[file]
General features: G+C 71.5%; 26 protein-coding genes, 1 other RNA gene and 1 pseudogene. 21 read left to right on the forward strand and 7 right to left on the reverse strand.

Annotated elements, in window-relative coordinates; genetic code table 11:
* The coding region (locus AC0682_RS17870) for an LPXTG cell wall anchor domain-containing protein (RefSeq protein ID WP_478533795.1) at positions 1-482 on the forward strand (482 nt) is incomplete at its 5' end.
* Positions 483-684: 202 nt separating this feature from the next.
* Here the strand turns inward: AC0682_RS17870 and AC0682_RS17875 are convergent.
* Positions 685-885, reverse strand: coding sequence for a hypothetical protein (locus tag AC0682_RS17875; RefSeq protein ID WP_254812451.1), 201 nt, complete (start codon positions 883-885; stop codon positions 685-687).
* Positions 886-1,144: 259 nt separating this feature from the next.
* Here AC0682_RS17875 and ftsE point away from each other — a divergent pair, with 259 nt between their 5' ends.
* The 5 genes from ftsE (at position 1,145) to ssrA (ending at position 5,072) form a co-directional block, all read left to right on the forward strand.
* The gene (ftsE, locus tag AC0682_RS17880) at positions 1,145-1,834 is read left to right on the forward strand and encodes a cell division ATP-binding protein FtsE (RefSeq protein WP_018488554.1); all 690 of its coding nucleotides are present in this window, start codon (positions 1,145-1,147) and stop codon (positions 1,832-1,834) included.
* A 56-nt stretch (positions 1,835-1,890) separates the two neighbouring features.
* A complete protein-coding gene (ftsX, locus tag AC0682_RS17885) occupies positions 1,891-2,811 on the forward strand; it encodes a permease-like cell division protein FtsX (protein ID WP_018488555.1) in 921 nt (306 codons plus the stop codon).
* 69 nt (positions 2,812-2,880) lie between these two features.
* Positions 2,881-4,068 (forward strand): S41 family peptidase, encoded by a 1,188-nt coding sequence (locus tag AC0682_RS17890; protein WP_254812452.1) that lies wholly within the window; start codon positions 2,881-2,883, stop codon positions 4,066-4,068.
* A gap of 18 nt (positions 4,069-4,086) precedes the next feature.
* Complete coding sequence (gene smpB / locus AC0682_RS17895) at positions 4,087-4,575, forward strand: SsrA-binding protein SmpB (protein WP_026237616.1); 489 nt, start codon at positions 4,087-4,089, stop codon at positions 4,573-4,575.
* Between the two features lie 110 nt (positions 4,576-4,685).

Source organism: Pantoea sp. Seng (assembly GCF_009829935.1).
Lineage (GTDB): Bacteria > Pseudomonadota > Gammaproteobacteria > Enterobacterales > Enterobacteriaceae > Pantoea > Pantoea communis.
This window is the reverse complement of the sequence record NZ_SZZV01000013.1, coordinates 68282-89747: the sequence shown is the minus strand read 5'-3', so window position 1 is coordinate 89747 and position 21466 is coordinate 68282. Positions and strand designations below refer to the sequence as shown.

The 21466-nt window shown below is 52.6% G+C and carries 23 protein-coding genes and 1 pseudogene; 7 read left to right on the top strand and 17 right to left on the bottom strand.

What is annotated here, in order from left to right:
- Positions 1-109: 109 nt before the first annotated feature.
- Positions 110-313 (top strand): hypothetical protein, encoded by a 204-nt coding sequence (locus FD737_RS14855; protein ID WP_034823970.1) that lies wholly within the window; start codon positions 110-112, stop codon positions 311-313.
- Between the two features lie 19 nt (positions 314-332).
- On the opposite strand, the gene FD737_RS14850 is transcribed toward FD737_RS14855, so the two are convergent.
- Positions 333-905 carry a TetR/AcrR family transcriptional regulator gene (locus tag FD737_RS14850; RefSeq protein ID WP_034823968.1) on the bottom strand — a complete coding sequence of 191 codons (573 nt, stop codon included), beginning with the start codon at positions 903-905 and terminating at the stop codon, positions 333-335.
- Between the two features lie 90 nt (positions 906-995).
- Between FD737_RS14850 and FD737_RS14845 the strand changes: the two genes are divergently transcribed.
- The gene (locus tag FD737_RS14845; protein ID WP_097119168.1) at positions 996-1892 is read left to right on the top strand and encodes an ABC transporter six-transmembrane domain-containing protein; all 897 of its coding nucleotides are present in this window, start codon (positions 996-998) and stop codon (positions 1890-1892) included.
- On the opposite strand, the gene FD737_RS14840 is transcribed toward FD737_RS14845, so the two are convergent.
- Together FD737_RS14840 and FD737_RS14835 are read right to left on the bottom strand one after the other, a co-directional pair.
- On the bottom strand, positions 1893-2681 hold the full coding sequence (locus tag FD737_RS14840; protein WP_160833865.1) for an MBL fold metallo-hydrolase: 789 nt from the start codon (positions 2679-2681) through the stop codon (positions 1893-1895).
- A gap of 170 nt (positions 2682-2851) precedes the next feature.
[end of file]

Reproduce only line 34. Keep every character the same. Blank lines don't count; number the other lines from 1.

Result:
- A gap of 170 nt (positions 2682-2851) precedes the next feature.